7. Trekkers come badly prepared with their gear. Their shoes are either track shoes or old shoes; warm clothes inadequate. At the last moment they are running around gathering things. Most claim they have not read the mail or seen the checklist on the website     

  8. Some regular trekkers use their past experience of “successfully” doing a trek to gauge their fitness and say “If I have done one trek without fitness I can also do another”. They set a wrong example for  unprepared trekkers.


Trek leaders are strained by these events — physically and mentally. Trek leaders sometimes have to trek in darkness to bring trekkers to safety. The rest of the trekking group’s safety and schedule is compromised too.

This is turning into an epidemic. As trekking grows in popularity the spread of this disease is increasing in geometric progression. Nowhere in the world do trekkers take the sport as casually as in India. This, in short, is the problem with modern day trekking. What was an adventure sport a few years ago is now a leisure sport. More and more trekkers are getting on very high altitudes with very little preparation. A cautious approach to high altitude trekking has gone flying out the window. This not only puts trekkers at great risk, but also the organization.

Trekkers need to prepare for treks more seriously. They think that once they are registered with group they are taken care of. I’m afraid that is not so. The mountains spare no one. Trekking comes with risks that no organization can insure against.


The preparation is 2 fold:

  1. Trekking gear - Everything listed in the checklist on our website is a must. No compromises. If you are a 1st timer or someone with little experience in trekking be on the safe side by getting the “Optional” items too. It's always better to be over prepared than underprepared.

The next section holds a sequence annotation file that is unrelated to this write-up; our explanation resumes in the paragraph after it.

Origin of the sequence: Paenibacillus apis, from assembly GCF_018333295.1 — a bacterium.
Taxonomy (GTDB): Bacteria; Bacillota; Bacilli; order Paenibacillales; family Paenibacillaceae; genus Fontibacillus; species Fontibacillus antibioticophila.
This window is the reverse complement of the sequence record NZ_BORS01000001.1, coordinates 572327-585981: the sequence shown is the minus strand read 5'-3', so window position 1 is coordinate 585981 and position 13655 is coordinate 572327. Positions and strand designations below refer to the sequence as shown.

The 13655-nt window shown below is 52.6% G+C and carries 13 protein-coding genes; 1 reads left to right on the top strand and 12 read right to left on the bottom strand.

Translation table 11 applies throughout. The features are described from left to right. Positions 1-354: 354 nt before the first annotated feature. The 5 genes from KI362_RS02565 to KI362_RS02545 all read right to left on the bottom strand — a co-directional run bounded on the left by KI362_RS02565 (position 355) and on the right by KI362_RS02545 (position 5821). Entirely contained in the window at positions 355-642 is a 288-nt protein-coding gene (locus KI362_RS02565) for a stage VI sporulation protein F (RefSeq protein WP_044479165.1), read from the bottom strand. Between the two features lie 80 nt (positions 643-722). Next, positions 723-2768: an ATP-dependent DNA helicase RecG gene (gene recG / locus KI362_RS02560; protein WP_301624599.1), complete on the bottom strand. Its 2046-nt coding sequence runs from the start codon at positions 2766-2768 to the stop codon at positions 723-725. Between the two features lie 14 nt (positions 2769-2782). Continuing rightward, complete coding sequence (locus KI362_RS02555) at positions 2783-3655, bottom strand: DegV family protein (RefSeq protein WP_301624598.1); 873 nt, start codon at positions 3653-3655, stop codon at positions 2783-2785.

2. Physical Fitness - By looking at you we have no sure shot method for us to know if you are fit enough for the trek or not. If you have an active lifestyle and have good mental strength, a light day trek should not be difficult. Most of our trek dates are fixed at least one month in advance, so if you do intend to come, you should to get fit. Housewifes, children and even Senior Citizens can come for treks and age is not really a factor, but what determines whether you can do it or not is your fitness.


Here are some broad parameters of what fitness is expected from you:

  1. Lung capacity

  2. Endurance & Strength training

  3. Mental makeup


Let me elaborate on each point:

  1. Lung Capacity All treks involve some altitude which our bodies are not used to. Living in the plains we have more oxygen rich air to breathe and the lungs

  • A sedentary lifestyle means that  we don't exert and so there is less work for the lungs

  • Air Pollution, smoking etc adds to the poor functioning of the lungs

So on a trek, you start losing your breath very soon and you will be huffing and puffing and you body would give up on you.

        Activities that improve Lung Capacity :

  • Aerobics

  • Yoga

  • Jogging or Running on a treadmill

  • Playing games like Shuttle, Tennis etc.

If you able to jog/run 5kms in 45 mins you can say that you have reasonably fit lungs